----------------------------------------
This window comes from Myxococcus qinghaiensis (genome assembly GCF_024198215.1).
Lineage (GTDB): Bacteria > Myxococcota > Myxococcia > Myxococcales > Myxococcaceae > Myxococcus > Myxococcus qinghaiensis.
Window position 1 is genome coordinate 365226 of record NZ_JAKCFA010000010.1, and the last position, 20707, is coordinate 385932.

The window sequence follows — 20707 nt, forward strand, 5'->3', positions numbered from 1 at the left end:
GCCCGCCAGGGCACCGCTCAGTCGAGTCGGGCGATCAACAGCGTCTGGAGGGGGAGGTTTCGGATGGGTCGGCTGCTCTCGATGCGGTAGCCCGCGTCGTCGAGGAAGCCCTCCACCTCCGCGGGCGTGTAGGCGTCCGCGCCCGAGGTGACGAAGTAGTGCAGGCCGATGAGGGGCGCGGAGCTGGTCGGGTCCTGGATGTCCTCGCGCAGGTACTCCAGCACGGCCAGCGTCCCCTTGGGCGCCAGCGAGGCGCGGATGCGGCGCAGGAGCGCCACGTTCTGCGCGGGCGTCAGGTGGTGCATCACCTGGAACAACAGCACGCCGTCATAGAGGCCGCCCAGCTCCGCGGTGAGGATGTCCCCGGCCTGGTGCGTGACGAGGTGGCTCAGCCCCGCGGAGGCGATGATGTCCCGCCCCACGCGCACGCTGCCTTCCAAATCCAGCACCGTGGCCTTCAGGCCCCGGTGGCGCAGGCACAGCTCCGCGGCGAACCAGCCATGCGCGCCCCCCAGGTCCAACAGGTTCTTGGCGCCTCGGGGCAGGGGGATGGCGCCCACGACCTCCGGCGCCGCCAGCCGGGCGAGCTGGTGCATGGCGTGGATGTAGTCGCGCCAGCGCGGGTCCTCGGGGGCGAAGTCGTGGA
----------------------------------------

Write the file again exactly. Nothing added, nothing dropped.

This window comes from Myxococcus qinghaiensis (genome assembly GCF_024198215.1).
Lineage (GTDB): Bacteria > Myxococcota > Myxococcia > Myxococcales > Myxococcaceae > Myxococcus > Myxococcus qinghaiensis.
Window position 1 is genome coordinate 365226 of record NZ_JAKCFA010000010.1, and the last position, 20707, is coordinate 385932.

The window sequence follows — 20707 nt, forward strand, 5'->3', positions numbered from 1 at the left end:
GCCCGCCAGGGCACCGCTCAGTCGAGTCGGGCGATCAACAGCGTCTGGAGGGGGAGGTTTCGGATGGGTCGGCTGCTCTCGATGCGGTAGCCCGCGTCGTCGAGGAAGCCCTCCACCTCCGCGGGCGTGTAGGCGTCCGCGCCCGAGGTGACGAAGTAGTGCAGGCCGATGAGGGGCGCGGAGCTGGTCGGGTCCTGGATGTCCTCGCGCAGGTACTCCAGCACGGCCAGCGTCCCCTTGGGCGCCAGCGAGGCGCGGATGCGGCGCAGGAGCGCCACGTTCTGCGCGGGCGTCAGGTGGTGCATCACCTGGAACAACAGCACGCCGTCATAGAGGCCGCCCAGCTCCGCGGTGAGGATGTCCCCGGCCTGGTGCGTGACGAGGTGGCTCAGCCCCGCGGAGGCGATGATGTCCCGCCCCACGCGCACGCTGCCTTCCAAATCCAGCACCGTGGCCTTCAGGCCCCGGTGGCGCAGGCACAGCTCCGCGGCGAACCAGCCATGCGCGCCCCCCAGGTCCAACAGGTTCTTGGCGCCTCGGGGCAGGGGGATGGCGCCCACGACCTCCGGCGCCGCCAGCCGGGCGAGCTGGTGCATGGCGTGGATGTAGTCGCGCCAGCGCGGGTCCTCGGGGGCGAAGTCGTGGA